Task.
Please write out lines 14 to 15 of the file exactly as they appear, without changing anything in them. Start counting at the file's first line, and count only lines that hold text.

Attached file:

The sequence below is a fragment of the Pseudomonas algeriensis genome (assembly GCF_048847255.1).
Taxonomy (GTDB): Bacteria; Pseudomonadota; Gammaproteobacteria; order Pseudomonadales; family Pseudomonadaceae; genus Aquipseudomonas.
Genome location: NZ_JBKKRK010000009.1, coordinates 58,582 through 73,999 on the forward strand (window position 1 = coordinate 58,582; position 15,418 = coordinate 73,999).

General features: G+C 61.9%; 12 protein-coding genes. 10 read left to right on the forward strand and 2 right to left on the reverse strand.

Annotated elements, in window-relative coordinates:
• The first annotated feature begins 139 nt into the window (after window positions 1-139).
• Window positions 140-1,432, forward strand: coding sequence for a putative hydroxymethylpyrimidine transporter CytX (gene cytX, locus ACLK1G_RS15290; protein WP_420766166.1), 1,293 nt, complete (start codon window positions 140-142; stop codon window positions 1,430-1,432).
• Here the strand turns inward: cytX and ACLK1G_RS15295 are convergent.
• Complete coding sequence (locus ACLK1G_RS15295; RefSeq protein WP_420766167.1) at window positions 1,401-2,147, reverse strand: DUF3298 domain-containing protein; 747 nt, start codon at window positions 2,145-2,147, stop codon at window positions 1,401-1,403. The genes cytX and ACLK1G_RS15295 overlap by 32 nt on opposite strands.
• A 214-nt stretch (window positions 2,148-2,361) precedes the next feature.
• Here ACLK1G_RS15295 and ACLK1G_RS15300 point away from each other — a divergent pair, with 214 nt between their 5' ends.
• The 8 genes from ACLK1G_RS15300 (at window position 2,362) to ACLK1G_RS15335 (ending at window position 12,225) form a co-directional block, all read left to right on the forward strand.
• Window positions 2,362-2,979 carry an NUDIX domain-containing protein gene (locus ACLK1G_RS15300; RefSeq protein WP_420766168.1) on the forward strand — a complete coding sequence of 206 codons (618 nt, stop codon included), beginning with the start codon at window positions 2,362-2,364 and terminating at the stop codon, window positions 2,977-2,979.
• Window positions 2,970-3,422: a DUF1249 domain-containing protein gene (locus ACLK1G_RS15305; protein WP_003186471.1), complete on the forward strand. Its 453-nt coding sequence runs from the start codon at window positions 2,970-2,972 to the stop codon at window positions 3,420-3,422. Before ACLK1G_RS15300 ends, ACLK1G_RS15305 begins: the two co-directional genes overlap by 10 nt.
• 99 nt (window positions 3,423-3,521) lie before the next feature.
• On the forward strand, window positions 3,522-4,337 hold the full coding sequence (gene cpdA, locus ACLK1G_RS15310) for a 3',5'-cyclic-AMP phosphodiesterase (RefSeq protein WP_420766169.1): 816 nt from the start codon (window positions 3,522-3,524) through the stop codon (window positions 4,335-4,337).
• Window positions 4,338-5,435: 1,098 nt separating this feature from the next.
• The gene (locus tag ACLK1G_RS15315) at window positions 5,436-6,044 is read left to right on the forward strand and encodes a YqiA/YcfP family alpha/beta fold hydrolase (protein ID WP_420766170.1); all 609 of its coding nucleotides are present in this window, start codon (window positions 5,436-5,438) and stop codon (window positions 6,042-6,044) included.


• Window positions 2,970-3,422: a DUF1249 domain-containing protein gene (locus ACLK1G_RS15305; protein WP_003186471.1), complete on the forward strand. Its 453-nt coding sequence runs from the start codon at window positions 2,970-2,972 to the stop codon at window positions 3,420-3,422. Before ACLK1G_RS15300 ends, ACLK1G_RS15305 begins: the two co-directional genes overlap by 10 nt.
• 99 nt (window positions 3,423-3,521) lie before the next feature.